OUR ABE LINCOLN

Adapted from an old song and presented as a children’s pantomime, this picture-book survey of the life of the 16th president is well suited for classroom use with early elementary students. The rhyming text begins with Lincoln’s birth and illuminates all the high points, verse by verse. Rather than ending with his death, however, Aylesworth brings the story full circle to once again celebrate Lincoln’s humble beginnings. This helps to emphasize the distance that history lends and softens the sad story. McClintock’s detailed illustrations, in her distinctive, old-fashioned style, capture the charm of young children playing dress-up and likewise serve to give a sense of distance from the disturbing realities of slavery, war and murder. While it seems unlikely that young students will be studying Lincoln’s life and/or the Civil War in any depth, this overview offers an appealing way to introduce the subject. Energetic teachers might even choose to stage the pantomime, as Aylesworth includes the music. A charming tribute. (Picture book/poetry. 6-8)

Pub Date: Jan. 1, 2009

ISBN: 978-0-439-92548-8

Page Count: 40

Publisher: Scholastic

Review Posted Online: May 19, 2010

Kirkus Reviews Issue: Dec. 15, 2008

BASKETBALL DREAMS

Blandly inspirational fare made to evoke equally shrink-wrapped responses.

An NBA star pays tribute to the influence of his grandfather.

In the same vein as his Long Shot (2009), illustrated by Frank Morrison, this latest from Paul prioritizes values and character: “My granddad Papa Chilly had dreams that came true,” he writes, “so maybe if I listen and watch him, / mine will too.” So it is that the wide-eyed Black child in the simply drawn illustrations rises early to get to the playground hoops before anyone else, watches his elder working hard and respecting others, hears him cheering along with the rest of the family from the stands during games, and recalls in a prose afterword that his grandfather wasn’t one to lecture but taught by example. Paul mentions in both the text and the backmatter that Papa Chilly was the first African American to own a service station in North Carolina (his presumed dream) but not that he was killed in a robbery, which has the effect of keeping the overall tone positive and the instructional content one-dimensional. Figures in the pictures are mostly dark-skinned. (This book was reviewed digitally.)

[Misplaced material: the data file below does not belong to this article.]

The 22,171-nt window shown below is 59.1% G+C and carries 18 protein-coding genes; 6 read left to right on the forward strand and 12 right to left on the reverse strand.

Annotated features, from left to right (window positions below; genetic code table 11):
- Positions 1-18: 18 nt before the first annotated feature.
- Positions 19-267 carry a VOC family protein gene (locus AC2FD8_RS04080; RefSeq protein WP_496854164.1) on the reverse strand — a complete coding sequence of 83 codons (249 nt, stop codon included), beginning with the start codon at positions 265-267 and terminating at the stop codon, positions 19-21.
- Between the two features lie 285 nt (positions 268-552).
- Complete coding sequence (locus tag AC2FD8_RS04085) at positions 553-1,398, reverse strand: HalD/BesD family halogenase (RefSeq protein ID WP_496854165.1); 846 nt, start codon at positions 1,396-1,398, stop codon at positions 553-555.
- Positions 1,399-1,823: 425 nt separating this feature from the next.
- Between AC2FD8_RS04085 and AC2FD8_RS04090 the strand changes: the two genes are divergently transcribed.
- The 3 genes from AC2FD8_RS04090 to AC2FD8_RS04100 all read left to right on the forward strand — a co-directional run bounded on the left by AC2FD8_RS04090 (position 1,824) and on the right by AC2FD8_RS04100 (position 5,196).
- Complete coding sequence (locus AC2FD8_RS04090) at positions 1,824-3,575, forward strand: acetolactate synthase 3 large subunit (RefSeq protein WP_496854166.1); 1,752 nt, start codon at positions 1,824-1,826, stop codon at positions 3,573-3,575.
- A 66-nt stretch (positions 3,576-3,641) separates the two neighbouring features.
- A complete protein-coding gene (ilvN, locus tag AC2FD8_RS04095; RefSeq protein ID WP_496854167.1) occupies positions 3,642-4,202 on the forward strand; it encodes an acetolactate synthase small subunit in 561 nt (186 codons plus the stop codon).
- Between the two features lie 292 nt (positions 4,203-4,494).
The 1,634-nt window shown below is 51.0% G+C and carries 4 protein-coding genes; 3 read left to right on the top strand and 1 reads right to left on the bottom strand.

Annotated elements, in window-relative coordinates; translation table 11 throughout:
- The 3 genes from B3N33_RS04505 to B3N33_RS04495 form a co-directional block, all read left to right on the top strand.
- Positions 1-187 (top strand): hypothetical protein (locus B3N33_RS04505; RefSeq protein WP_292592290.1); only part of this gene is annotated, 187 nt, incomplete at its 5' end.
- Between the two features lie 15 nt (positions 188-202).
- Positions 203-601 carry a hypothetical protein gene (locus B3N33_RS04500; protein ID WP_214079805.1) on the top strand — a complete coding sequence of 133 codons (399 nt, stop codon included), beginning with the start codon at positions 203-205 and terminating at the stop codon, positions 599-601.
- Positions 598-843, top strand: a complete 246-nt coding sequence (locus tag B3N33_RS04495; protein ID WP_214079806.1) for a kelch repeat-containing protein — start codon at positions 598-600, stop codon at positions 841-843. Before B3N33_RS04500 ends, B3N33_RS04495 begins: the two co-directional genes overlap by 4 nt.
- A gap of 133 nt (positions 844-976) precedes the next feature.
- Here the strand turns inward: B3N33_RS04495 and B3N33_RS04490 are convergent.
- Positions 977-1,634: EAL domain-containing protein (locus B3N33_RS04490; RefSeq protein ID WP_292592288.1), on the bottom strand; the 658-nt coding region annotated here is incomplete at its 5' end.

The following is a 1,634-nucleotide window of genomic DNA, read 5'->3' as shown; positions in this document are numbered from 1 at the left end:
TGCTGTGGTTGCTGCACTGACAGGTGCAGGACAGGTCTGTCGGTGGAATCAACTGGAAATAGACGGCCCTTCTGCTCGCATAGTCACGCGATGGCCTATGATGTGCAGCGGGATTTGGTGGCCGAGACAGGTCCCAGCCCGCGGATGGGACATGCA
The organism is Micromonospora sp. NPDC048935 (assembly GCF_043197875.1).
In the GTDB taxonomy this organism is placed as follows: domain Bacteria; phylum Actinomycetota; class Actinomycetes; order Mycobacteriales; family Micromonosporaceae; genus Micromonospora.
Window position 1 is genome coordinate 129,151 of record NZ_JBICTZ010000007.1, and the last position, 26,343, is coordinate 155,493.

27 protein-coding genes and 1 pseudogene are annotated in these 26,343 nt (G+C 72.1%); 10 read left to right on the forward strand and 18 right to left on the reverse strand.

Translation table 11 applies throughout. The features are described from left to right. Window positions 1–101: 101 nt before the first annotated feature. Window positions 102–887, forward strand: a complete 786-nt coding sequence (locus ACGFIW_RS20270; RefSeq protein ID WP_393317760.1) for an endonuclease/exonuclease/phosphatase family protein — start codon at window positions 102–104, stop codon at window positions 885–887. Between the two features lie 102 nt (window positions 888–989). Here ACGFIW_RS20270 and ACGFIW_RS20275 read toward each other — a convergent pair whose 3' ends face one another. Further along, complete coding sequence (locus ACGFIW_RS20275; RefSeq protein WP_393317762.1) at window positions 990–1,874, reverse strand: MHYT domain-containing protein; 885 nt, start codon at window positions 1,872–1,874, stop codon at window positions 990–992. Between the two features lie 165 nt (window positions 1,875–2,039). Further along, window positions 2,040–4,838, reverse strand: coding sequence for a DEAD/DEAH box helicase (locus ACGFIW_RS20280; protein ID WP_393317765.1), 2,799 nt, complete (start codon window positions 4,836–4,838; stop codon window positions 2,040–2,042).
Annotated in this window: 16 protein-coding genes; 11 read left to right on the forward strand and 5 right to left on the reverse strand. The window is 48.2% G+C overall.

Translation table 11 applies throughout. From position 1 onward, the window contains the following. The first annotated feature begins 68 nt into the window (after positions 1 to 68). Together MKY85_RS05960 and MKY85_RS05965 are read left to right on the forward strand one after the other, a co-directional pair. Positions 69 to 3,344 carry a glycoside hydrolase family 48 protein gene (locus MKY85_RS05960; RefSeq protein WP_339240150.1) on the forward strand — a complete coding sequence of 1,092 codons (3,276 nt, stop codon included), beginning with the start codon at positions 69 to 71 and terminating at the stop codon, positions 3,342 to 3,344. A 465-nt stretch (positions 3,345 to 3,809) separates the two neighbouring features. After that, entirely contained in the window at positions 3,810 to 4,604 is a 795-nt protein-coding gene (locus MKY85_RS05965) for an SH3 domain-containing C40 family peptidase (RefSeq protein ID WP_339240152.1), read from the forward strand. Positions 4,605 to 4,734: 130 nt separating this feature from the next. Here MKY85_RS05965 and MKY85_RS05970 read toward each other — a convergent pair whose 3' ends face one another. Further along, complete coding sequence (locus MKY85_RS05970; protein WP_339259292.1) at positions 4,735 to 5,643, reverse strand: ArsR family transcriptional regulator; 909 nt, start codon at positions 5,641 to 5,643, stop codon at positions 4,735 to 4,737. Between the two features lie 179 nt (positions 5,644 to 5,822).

Blandly inspirational fare made to evoke equally shrink-wrapped responses. (Picture book. 6-8)

Pub Date: Jan. 10, 2023

ISBN: 978-1-250-81003-8

Page Count: 32

Publisher: Roaring Brook Press

Review Posted Online: Sept. 27, 2022

Kirkus Reviews Issue: Oct. 15, 2022

THE FANTASTIC UNDERSEA LIFE OF JACQUES COUSTEAU

This second early biography of Cousteau in a year echoes Jennifer Berne’s Manfish: A Story of Jacques Cousteau (2008), illustrated by Eric Puybaret, in offering visuals that are more fanciful than informational, but also complements it with a focus less on the early life of the explorer and eco-activist than on his later inventions and achievements. In full-bleed scenes that are often segmented and kaleidoscopic, Yaccarino sets his hook-nosed subject amid shoals of Impressionistic fish and other marine images, rendered in multiple layers of thinly applied, imaginatively colored paint. His customarily sharp, geometric lines take on the wavy translucence of undersea shapes with a little bit of help from the airbrush. Along with tracing Cousteau’s undersea career from his first, life-changing, pair of goggles and the later aqualung to his minisub Sea Flea, the author pays tribute to his revolutionary film and TV work, and his later efforts to call attention to the effects of pollution. Cousteau’s enduring fascination with the sea comes through clearly, and can’t help sparking similar feelings in readers. (chronology, source list) (Picture book/biography. 6-8)

Pub Date: March 24, 2009

ISBN: 978-0-375-85573-3

Page Count: 40

Publisher: Knopf

Review Posted Online: May 19, 2010

Kirkus Reviews Issue: Feb. 1, 2009

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